Giving aid


Fenwick Island police officer Jason Bergman didn’t have much warning that he would be heading to the devastated Gulf Coast region to provide relief to hurricane victims.
Special to the Coastal Point • JASON BERGMAN: National Guardsmen hand out supplies in Mississippi to those ravaged by Hurricane Katrina.Special to the Coastal Point • JASON BERGMAN:
National Guardsmen hand out supplies in Mississippi to those ravaged by Hurricane Katrina.

His Army National Guard unit was notified they were being called up for service on Aug. 30. They left their Delaware City base the following evening, crammed into the cargo hold of a military transport plane, along with their supplies.

Bergman is a veteran of the most recent U.S. action in the Middle East, having spent two years there, primarily stationed in Saudi Arabia. He’d seen people endure danger and hardship during those two years, but he still knew the destruction caused by Hurricane Katrina would be like nothing he had seen in that desert region.

Bergman — the leader of his small group within the 153rd Military Police Company — warned his men about what was to come. “I told them they’d see a lot of things they hadn’t seen before,” he recalled.

Arriving in Jackson, Miss., the Guardsmen were already faced with the impact of the massive storm — there was no power, some two and a half hours inland from the coast.

“You knew something very bad had happened,” Bergman said. “The tops of trees were snapped off like toothpicks.”

For a day and a half, the guard unit prepared for the trek toward the coast and even worse destruction. They raided the supplies left behind at Camp Shelby – the headquarters of a Mississippi guard unit currently stationed in Iraq — borrowing their vehicles and other large equipment that couldn’t easily be sent in on the cargo plane.

From there, the unit headed for Gulfport, initially tasked with distributing food (in the form of military “meals ready-to-eat” or MRE’s) and water to those who needed them.

“There were a lot of people,” Bergman said, “a lot of elderly people.”

The area — much like Delaware’s coastal region — is largely populated by retirees, Bergman said, drawing the first of the parallels between the two regions that the Fenwick Island officer noted during his two-week deployment to the storm-damaged area.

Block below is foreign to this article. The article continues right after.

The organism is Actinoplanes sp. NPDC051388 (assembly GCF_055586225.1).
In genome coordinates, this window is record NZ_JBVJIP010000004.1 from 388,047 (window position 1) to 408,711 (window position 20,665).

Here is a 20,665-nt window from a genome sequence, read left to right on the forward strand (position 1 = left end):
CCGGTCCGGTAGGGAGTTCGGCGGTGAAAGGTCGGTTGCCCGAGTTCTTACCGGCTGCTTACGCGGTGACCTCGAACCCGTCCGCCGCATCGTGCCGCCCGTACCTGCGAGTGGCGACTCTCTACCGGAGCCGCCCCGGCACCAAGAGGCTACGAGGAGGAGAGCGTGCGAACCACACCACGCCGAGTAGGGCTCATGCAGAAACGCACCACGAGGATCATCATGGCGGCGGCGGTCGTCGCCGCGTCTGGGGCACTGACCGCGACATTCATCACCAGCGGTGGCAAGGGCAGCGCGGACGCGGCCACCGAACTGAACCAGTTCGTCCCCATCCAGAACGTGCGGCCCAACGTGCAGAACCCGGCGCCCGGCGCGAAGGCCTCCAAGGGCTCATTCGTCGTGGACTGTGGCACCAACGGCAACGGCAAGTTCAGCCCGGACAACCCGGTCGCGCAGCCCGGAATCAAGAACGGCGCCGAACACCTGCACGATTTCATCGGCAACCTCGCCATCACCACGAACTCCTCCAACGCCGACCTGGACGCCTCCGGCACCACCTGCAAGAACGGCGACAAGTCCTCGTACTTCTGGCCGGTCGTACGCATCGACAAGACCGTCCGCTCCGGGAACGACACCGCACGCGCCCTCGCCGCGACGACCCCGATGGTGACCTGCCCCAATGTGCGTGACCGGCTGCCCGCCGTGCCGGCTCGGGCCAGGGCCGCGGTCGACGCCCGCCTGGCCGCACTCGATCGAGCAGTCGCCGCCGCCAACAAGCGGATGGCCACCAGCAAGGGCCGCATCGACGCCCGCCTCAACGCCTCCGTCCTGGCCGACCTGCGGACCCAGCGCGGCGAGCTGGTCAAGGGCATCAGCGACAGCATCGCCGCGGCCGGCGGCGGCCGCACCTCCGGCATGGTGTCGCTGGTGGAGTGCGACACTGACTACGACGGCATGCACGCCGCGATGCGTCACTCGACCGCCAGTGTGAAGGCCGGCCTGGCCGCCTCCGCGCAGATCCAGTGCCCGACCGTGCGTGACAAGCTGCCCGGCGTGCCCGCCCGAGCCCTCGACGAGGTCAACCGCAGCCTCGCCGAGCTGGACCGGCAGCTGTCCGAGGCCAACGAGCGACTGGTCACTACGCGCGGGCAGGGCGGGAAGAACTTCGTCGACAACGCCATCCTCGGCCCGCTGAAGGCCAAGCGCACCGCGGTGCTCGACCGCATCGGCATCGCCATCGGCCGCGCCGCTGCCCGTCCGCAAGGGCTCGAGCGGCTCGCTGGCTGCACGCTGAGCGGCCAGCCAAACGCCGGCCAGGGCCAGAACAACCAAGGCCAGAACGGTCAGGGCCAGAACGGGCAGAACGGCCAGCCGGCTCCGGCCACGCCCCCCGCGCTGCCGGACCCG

Many of those older folks had ridden out and survived Hurricane Camille in 1969 — with winds estimated at 200 mph and a storm surge of about 25 feet, said by many to be the worst storm to ever hit the U.S., until Katrina took aim at the same region in 2005.
Special to the Coastal Point • JASON BERGMAN: This bridge never had a chance against Katrina.Special to the Coastal Point • JASON BERGMAN:
This bridge never had a chance against Katrina.

They’d made it through Camille. They’d figured Katrina couldn’t possibly be as bad, Bergman said. So they stayed. And now they were in need of such simple supplies as food and water. And Bergman’s Guard unit was there to provide.

As they headed farther south toward Gulfport itself, even the simple loss of power was a clear indicator of the degree to which things had changed from the norm. The company traveled along major highways, now reduced to blackness as night fell.

Generators powered not streetlights but gas pumps, as people lined up for 2 miles — at midnight — to get what little fuel was available for vehicles or generators of their own.

The residents of the Gulfport area had already gone two days without potable water from public supplies. There was no functioning sanitation system. Food and water were in short supply.

From that kind of desperation is bred lawlessness. And thus Bergman was among some 500 military police (MPs) sent to bring order to chaos.

Their duties were as simple as directing traffic in the absence of traffic lights, extending to controlling who was getting in and out of the area — some days, that was no one. They were also responsible for potentially more dangerous duty: patrolling the area for looters and other potential trouble.

Indeed, Bergman’s troop was personally responsible for arresting five looters. They also stood guard at gas stations, in four-man teams, knowing there had been a shooting at one of the area’s gas stations in the preceding days.

And when they were off-duty from their 12-hour days, there was still no rest for those weary soldiers — even during their free time, they chose to head out to distribute food and water to those who needed them and to assist with cleanup efforts.

Joining them for some of that work was fellow Delaware Army National Guard member Capt. Joseph R. “Beau” Biden, son of the state’s senior U.S. senator.

The indirect impact of the storm was strong even on the normally dispassionate Bergman, especially when he talked to the storm’s youngest victims. Two boys, in fifth or sixth grade, he guessed, lamented to him that they would not be able to play football in the near future, with their school closed indefinitely.

“How do you explain that to a little boy?” Bergman asked rhetorically from the distance of hundreds of miles and days away from the experience.

Everywhere the Guardsmen went, Bergman said, they told the Mississippi residents they had come from Delaware to help.
Special to the Coastal Point • JASON BERGMAN: Flood waters lifted this U-Haul truck up and over anything in its path.Special to the Coastal Point • JASON BERGMAN:
Flood waters lifted this U-Haul truck up and over anything in its path.

“There were a lot of thank-you’s,” he recalled, still appreciating the warm reception the Delaware Guardsmen received. They were joined by electric-company linesmen, Guard units, police officers and volunteers from around the country, who worked around the clock to provide assistance, according to Bergman.

“People from everywhere came to help,” he said.

Their aid was undoubtedly appreciated by those residents when other aid was so slow in coming and every bit of it was desperately needed.